. >> for years and years and years. what does it mean to our economy? >> what it means to our economy, the lawmakers, what gaur gary b is correct. voters are not against this, voters are against this. and like trying to find the bravest frenchman, it's tough to find an honest one out there. >> and this is by the way-- >> and this is the entire french vote and i don't care how. >> they don't want this. >> and here is the difference, here is the difference. >> and one thing about this is, even if everybody in the world is doing it, it is still wrong. congress comes out and says, we don't want pork and they also said we're going to stand up for simpson bowls and cut spending and raiserevenue, we can't do that. they all say they're against pork and every single one of them do it, it's a systemic problem and it's a character problem that we have indeed seen and it means these guys are not doing it for our country. >> john, one thing, take a breath for god's sake. the issue here is that if jonas got, you know, the extra bonus coming early. taxpayers weren't paying for it. in this situation,
. you look at wal-mart, for example, right? and your h're not seeing it-- >> the moving service economy which unions have. >> go ahead, adam. >> charlie was making an interesting point and i think i can help him here because the deal you said earlier, why why don't unions give in to the weight of the private sector employees have given in. well, the fact of the matter is. a lot of people watching this understand that. those benefits aren't very good sometimes so i don't fault the union leadership for saying-- >> private sector on everything from health care, to-- >> and we don't want our members to-- >> well, guys, here let me finish. a thousand jobs, a thousand workers, the private sector guys getting screwed for the jobs or you could have a hundred guys getting lavish benefits because that's all the company can afford. >> and what about the numbers, charles. >> what we're forgetting that we as taxpayers fund at least in the case of the public union members, their benefits. their incredibly generous benefits compared to ours. we're paying for them. we fork over the money and pay the bi
's economy after a week on the brink of disaster. talks have significantly overrun, adding to fears that the deal is far from certain. we will go live to brussels in a moment. >> president nicos anastasiades left of cyprus behind for a chilly brussels. he is trying to broker a deal with eu finance ministers by monday to secure aid for his beleaguered country. his eu colleagues are demanding the cyprus raise the sum of 5.8 billion euros itself in order to release a rescue loan package. a compulsory levy on savings may be the only answer. but major investors in cyprus's biggest bank, the bank of cyprus, could lose up to 20% of their deposits. not surprisingly, it's an unpopular measure. >> nearly everyone's going to lose some money. of course, the amount will be greater for some than for others. and that's that. >> there is anger at the nation's creditors. >> the germans are only interested in themselves. they don't care about anyone else. >> cyprus's banks have been closed for a week. the european central bank has threatened to cut off the island's emergency funding should no deal be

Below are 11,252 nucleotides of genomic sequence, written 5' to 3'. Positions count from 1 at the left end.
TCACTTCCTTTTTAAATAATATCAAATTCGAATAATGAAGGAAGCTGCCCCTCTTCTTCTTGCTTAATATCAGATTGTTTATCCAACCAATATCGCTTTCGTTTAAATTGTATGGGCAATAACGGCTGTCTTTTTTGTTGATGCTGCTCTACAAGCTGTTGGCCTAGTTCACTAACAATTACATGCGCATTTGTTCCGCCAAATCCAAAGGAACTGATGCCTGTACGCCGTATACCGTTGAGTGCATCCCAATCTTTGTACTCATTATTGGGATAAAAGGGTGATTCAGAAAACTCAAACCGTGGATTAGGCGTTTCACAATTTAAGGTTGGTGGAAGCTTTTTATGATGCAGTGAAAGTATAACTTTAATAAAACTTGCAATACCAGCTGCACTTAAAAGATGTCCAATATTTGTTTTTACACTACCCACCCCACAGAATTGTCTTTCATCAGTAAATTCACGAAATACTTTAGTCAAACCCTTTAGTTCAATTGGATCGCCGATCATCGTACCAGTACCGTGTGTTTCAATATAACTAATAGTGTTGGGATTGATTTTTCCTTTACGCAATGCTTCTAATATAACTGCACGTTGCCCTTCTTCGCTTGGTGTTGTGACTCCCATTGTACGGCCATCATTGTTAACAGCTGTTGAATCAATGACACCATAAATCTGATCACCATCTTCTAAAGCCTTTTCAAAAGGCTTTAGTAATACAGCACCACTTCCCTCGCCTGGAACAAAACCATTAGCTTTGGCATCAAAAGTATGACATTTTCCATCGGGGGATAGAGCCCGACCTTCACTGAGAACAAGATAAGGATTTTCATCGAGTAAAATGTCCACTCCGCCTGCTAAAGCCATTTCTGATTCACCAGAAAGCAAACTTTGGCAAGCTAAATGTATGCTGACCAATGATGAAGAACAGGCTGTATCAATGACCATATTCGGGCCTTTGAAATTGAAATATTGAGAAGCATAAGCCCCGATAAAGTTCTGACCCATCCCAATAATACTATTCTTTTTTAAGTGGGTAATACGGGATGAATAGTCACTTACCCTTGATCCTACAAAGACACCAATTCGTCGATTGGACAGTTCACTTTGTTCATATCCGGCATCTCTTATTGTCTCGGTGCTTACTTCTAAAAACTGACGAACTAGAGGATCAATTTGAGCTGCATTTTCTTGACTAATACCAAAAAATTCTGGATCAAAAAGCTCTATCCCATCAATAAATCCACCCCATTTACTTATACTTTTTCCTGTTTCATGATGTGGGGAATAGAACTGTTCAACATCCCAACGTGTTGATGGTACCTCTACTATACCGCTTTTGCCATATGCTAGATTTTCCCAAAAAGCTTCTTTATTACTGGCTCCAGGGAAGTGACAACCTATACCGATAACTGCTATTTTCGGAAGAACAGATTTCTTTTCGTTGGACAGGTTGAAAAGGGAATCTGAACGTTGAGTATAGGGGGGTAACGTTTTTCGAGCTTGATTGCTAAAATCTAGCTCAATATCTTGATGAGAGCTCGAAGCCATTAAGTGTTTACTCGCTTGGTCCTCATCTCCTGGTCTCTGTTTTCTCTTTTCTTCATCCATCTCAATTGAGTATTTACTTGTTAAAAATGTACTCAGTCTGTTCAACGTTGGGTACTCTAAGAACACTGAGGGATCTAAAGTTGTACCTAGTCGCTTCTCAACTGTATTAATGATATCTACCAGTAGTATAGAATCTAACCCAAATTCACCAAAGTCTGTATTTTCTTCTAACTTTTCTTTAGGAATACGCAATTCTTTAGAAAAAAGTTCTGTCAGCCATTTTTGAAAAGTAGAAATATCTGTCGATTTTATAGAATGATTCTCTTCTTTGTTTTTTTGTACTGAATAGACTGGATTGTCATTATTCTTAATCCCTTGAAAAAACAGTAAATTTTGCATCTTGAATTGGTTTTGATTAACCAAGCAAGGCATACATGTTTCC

this is going to benefit the country or the economy. >> wayne is the first person to repeat this over and over. panelsy pelosi said let's pass so it we can read it. they don't even know the definition of a full time employee yet. is this woman full time? she doesn't know. all she knows is she's probably not gettingealth care. >> before you answer that, i'm holding a copy of the u.s. constitution in my hand which i carry with me at all times. i page through this time and time again and i can't find anywhere in it that says government can require me to purchase something. >> well, eric, it's unfortunate. the government is -- it's a fashous government. they cans for you to do anything they want to. why we're celebrating something that is a horror like obama care is hond me. you're talking about a birthday, i'll tell you what. birthday you see this cookie, well, the cookie crumbles. see. that's what happens. because it's not worth anything. and they should turn around and get rid of it. >> we're laughing but the economy really rests on health care. 16 or 17% of the economy. if this fails this is a
at home, what do we do about our economy so we don't become a cyprus isn't senate passed its first real bottoming proposal in more than four years. but many americans are worried that lawmakers are kicking the can down the road. the majority say they are slightly less nervous about the economy than they were in 2010. an overwhelming number of us think the number-1 challenge to our economy is the continuing, mounting debt. we have a former media spokesperson for george w. bush and a democratic political consultant to hillary clinton for president. mersaides and richard, welcome to both of you. americans are sick of this. look at the debt clock this. thing keeps whizzing up. the debt is mounting. every sunday, i show this. it has gone up another trillions, it seems, theres and multi-millions. mercedes, how do we stop that in its tracks and make it go the other way? >> we can't stop it when you have the budget plan that senator murray has pushed through. 50 of all, because it has such little support from american voters. for example, we saw a poll saying that only 28% of likely voters sup